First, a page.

Thursday, January 31, 2008

YWorks - products

Came across this company that calls itself a 'diagramming company'.
A list of their product offerings can be found here.

Two interesting 'free' products that are included are:
- ANT script visualizer
- Java obfuscator

Monday, January 28, 2008

Ready to go templates

Believe it or not! There is a open-source project that aims to provide ready-to-go templates for all phases of a product or an application.

Monday, January 21, 2008

Difference between CPU time and elapsed time

In Performance metrics jargon, we often come across two measurements: CPU time and total elapsed time. So whats the difference between the two?

CPU time is the time for which the CPU was busy executing the task. It does not take into account the time spent in waiting for I/O (disk IO or network IO). Since I/O operations, such as reading files from disk, are performed by the OS, these operations may involve noticeable amount of time in waiting for I/O subsystems to complete their operations. This waiting time will be included in the elapsed time, but not CPU time. Hence CPU time is usually less than the elapsed time.

But in certain cases, the CPU time may be more than the elapsed time !
When multiple threads are used on a multi-processor system or a multi-core system, more than one CPU may be used to complete a task. In this case, the CPU time may be more than the elapsed time.

Monday, January 14, 2008

Difference between different editions of VS 2008

I was looking for a official comparision between the different VS2008 editions and thankfully I found it here.

The express editions are different downloads for each language. i.e. for C#, VB.NET
So if you want to open different projects in different languages, then go for standard or professional. Then the express editions do not have visual designers for WPF and WWF.

Some of the differences between the standard edition and professional edition are that you can use the professional edition to build MS Office applications. Also the professional edition has support for Crystal reports, Unit testing etc.

More information can be found at the following links:

ETag response header

HTTP 1.1 introduced a new kind of cache validator i.e. ETag.

ETags are unique identifiers that are generated by the server and changed every time the resource is updated. An ETag is a string that uniquely identifies a specific version of a component. The only format constraints are that the string be quoted.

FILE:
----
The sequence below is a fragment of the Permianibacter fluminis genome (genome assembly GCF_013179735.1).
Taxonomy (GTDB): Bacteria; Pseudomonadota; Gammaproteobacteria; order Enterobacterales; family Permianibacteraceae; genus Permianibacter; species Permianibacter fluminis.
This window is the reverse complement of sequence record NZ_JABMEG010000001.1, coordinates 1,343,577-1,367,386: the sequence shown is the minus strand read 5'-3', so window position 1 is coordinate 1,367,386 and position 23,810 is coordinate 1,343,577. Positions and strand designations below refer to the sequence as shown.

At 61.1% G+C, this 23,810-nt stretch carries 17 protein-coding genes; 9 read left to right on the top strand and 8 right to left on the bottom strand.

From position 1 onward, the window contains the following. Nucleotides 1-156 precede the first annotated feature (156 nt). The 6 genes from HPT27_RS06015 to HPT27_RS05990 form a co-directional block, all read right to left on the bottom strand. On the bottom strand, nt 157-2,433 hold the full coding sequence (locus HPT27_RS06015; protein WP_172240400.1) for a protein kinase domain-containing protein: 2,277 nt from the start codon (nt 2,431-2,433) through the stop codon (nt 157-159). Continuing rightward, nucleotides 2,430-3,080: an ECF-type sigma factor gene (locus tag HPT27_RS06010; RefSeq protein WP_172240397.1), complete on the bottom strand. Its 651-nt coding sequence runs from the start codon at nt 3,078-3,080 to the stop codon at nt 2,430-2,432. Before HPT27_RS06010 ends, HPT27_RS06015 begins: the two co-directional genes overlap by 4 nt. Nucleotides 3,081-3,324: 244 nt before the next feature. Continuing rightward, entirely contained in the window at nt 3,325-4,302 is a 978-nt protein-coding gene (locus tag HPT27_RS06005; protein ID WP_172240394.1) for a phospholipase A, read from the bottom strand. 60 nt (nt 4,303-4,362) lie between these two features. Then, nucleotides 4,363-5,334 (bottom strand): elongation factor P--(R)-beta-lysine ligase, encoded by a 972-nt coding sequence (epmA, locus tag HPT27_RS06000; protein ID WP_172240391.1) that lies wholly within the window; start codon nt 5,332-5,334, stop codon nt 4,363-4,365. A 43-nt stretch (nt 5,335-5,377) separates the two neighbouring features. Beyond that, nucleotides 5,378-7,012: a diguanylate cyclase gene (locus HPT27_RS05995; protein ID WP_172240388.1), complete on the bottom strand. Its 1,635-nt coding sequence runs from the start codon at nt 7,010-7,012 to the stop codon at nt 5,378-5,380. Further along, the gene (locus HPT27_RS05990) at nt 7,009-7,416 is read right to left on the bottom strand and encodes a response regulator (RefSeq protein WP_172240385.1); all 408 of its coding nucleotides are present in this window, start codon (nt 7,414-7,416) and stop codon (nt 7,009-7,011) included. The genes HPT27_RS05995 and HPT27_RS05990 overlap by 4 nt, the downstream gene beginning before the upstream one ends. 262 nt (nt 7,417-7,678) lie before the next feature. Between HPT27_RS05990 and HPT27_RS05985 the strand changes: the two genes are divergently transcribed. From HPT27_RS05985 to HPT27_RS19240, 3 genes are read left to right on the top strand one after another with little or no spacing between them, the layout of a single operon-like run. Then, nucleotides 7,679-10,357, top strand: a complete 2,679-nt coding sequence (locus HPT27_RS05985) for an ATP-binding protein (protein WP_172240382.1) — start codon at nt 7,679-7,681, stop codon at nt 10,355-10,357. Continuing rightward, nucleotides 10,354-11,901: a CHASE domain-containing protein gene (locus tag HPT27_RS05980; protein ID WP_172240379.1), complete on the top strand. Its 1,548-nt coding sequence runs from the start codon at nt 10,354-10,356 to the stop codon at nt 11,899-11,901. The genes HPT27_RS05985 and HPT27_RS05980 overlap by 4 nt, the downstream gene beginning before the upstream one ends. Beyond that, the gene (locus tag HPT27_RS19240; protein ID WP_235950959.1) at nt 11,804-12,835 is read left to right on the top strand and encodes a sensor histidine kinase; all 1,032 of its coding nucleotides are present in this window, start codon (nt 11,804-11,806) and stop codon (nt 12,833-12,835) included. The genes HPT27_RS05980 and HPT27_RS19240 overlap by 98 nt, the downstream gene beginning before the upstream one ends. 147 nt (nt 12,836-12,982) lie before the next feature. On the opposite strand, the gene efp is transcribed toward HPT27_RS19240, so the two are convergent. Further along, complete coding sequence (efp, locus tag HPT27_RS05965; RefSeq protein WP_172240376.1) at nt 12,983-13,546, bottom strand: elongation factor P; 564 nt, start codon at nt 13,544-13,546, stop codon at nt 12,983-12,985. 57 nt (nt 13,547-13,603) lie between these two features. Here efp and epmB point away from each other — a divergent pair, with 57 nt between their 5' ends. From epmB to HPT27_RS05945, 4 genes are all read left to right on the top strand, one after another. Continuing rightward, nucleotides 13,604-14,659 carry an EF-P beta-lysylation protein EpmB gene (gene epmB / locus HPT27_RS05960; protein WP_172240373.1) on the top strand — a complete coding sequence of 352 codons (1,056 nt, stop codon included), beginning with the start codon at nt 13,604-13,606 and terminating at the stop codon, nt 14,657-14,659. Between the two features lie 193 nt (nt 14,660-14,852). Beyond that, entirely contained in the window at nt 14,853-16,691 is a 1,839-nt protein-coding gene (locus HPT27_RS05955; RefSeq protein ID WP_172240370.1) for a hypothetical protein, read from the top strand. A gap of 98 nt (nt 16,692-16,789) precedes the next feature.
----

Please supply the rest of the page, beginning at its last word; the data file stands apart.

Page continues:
ETag: "10c24bc-4ab-457e1c1f"

The problem with ETags is that they typically are constructed using attributes that make them unique to a specific server hosting a site. So in a typical clustered environment, if the next request for a cached resource goes to a different server, then the ETag won't match and the resource would be downloaded again.

Most modern Web servers will generate both ETag and Last-Modified validators for static content automatically; you won't have to do anything.

More info about ETag can be found at the following links:

The advantage of ETag over the 'last-modified-date' tag is that the fact that ETags don't require a date but will take any string. So U can compose ETag with any custom logic and source.

Parallel download in browsers

We all know that browsers make multiple requests to servers for each and every resource that is contained in the page. But what is the max number of persistent connections that the browser can make to download all elements of a page?

Well to my suprise, the W3C specification on HTTP 1.1 actually states the same.
"A single-user client SHOULD NOT maintain more than 2 connections with any server or proxy. "

What this essentially means is that broswers can download no more than two components in parallel per hostname. U always discover new things :)

YSlow for Firebug - cool cool extension

I have been a die-hard fan of the 'Firebug' add-on to Firefox. Firebug has proved to be invaluable to me for diagnosing front-end performance issues.
Now Yahoo has extended Firebug with another feature called 'YSlow' that shows good aggregate data and also recommends changes to be made in the page.

More information can be found at